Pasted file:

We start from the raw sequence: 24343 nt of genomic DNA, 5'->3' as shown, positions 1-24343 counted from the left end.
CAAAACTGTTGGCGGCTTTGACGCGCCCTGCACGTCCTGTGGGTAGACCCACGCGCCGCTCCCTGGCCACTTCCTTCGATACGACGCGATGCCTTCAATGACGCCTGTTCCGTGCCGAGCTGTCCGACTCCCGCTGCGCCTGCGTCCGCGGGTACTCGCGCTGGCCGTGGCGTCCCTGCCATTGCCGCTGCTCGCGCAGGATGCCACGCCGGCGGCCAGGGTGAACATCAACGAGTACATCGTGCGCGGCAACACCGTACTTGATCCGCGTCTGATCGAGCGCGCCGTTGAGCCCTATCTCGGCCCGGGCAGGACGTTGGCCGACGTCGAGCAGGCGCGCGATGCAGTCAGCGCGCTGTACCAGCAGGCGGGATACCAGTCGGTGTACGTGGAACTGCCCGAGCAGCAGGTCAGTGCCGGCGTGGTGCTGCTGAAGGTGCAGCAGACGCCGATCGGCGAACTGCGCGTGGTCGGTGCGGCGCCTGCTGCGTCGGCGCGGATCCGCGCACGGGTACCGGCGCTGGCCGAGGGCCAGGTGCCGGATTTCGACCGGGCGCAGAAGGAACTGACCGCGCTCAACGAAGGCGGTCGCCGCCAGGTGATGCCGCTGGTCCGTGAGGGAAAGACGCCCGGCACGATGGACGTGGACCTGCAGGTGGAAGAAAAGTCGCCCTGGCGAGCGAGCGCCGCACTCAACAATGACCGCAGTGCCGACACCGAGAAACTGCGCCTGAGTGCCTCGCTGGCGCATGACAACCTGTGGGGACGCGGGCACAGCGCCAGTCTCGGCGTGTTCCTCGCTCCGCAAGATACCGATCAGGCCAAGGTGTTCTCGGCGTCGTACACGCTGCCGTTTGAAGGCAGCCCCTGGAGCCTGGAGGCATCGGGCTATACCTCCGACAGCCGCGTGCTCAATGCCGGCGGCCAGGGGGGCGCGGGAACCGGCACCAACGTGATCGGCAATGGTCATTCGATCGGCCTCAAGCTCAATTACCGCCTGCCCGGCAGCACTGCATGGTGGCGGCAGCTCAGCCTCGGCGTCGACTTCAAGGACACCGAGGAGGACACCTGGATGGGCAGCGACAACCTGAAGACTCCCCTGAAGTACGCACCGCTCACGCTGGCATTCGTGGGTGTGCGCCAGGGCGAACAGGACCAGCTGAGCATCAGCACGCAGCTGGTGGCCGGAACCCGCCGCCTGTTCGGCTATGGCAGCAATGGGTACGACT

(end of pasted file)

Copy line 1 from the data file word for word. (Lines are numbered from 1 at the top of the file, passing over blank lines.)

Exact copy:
We start from the raw sequence: 24343 nt of genomic DNA, 5'->3' as shown, positions 1-24343 counted from the left end.